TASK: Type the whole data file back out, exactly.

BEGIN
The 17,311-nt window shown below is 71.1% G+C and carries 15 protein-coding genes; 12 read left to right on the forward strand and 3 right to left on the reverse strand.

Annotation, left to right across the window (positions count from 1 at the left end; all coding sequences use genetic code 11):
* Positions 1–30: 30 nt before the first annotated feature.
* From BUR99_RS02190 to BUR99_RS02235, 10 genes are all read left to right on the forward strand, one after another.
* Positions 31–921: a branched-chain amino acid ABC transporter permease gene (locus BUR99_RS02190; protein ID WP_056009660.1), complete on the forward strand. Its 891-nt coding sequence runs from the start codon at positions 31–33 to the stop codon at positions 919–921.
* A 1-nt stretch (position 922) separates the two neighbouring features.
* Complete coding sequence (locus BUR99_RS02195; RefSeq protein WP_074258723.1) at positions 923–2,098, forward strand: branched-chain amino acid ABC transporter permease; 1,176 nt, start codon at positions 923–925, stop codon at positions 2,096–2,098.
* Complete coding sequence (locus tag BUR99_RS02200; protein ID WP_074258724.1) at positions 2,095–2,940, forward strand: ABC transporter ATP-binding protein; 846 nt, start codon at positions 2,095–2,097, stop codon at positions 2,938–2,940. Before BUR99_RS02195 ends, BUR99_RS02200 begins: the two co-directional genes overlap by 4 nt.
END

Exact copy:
The 17,311-nt window shown below is 71.1% G+C and carries 15 protein-coding genes; 12 read left to right on the forward strand and 3 right to left on the reverse strand.

Annotation, left to right across the window (positions count from 1 at the left end; all coding sequences use genetic code 11):
* Positions 1–30: 30 nt before the first annotated feature.
* From BUR99_RS02190 to BUR99_RS02235, 10 genes are all read left to right on the forward strand, one after another.
* Positions 31–921: a branched-chain amino acid ABC transporter permease gene (locus BUR99_RS02190; protein ID WP_056009660.1), complete on the forward strand. Its 891-nt coding sequence runs from the start codon at positions 31–33 to the stop codon at positions 919–921.
* A 1-nt stretch (position 922) separates the two neighbouring features.
* Complete coding sequence (locus BUR99_RS02195; RefSeq protein WP_074258723.1) at positions 923–2,098, forward strand: branched-chain amino acid ABC transporter permease; 1,176 nt, start codon at positions 923–925, stop codon at positions 2,096–2,098.
* Complete coding sequence (locus tag BUR99_RS02200; protein ID WP_074258724.1) at positions 2,095–2,940, forward strand: ABC transporter ATP-binding protein; 846 nt, start codon at positions 2,095–2,097, stop codon at positions 2,938–2,940. Before BUR99_RS02195 ends, BUR99_RS02200 begins: the two co-directional genes overlap by 4 nt.